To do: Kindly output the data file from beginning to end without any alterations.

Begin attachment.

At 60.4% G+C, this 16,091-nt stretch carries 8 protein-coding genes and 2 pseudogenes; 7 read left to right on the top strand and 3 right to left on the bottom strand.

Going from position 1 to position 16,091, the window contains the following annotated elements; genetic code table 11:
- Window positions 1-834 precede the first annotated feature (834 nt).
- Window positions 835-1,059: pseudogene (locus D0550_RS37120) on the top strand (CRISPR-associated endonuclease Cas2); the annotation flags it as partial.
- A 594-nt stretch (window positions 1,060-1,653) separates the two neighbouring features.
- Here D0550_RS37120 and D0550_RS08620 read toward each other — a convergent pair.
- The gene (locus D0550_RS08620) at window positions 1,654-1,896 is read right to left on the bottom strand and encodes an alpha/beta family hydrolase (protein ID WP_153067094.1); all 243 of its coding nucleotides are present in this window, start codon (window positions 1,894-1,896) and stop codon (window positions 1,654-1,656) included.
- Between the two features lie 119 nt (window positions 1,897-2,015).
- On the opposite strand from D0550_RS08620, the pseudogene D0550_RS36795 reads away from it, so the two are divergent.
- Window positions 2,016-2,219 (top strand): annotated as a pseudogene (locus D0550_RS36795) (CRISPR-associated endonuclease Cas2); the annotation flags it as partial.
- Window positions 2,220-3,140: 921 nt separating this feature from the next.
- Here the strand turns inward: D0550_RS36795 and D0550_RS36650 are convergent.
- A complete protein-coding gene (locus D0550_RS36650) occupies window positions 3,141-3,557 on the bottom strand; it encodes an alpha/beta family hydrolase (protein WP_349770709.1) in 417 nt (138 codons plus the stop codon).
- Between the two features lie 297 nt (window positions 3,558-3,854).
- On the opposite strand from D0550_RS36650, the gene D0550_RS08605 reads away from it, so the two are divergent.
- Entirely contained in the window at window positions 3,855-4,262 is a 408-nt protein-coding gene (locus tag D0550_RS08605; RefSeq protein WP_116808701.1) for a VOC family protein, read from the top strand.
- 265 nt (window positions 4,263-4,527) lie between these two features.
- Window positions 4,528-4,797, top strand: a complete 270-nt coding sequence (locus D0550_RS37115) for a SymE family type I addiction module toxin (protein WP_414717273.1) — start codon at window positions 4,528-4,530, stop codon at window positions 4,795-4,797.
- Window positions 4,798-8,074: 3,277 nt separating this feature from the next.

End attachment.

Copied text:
At 60.4% G+C, this 16,091-nt stretch carries 8 protein-coding genes and 2 pseudogenes; 7 read left to right on the top strand and 3 right to left on the bottom strand.

Going from position 1 to position 16,091, the window contains the following annotated elements; genetic code table 11:
- Window positions 1-834 precede the first annotated feature (834 nt).
- Window positions 835-1,059: pseudogene (locus D0550_RS37120) on the top strand (CRISPR-associated endonuclease Cas2); the annotation flags it as partial.
- A 594-nt stretch (window positions 1,060-1,653) separates the two neighbouring features.
- Here D0550_RS37120 and D0550_RS08620 read toward each other — a convergent pair.
- The gene (locus D0550_RS08620) at window positions 1,654-1,896 is read right to left on the bottom strand and encodes an alpha/beta family hydrolase (protein ID WP_153067094.1); all 243 of its coding nucleotides are present in this window, start codon (window positions 1,894-1,896) and stop codon (window positions 1,654-1,656) included.
- Between the two features lie 119 nt (window positions 1,897-2,015).
- On the opposite strand from D0550_RS08620, the pseudogene D0550_RS36795 reads away from it, so the two are divergent.
- Window positions 2,016-2,219 (top strand): annotated as a pseudogene (locus D0550_RS36795) (CRISPR-associated endonuclease Cas2); the annotation flags it as partial.
- Window positions 2,220-3,140: 921 nt separating this feature from the next.
- Here the strand turns inward: D0550_RS36795 and D0550_RS36650 are convergent.
- A complete protein-coding gene (locus D0550_RS36650) occupies window positions 3,141-3,557 on the bottom strand; it encodes an alpha/beta family hydrolase (protein WP_349770709.1) in 417 nt (138 codons plus the stop codon).
- Between the two features lie 297 nt (window positions 3,558-3,854).
- On the opposite strand from D0550_RS36650, the gene D0550_RS08605 reads away from it, so the two are divergent.
- Entirely contained in the window at window positions 3,855-4,262 is a 408-nt protein-coding gene (locus tag D0550_RS08605; RefSeq protein WP_116808701.1) for a VOC family protein, read from the top strand.
- 265 nt (window positions 4,263-4,527) lie between these two features.
- Window positions 4,528-4,797, top strand: a complete 270-nt coding sequence (locus D0550_RS37115) for a SymE family type I addiction module toxin (protein WP_414717273.1) — start codon at window positions 4,528-4,530, stop codon at window positions 4,795-4,797.
- Window positions 4,798-8,074: 3,277 nt separating this feature from the next.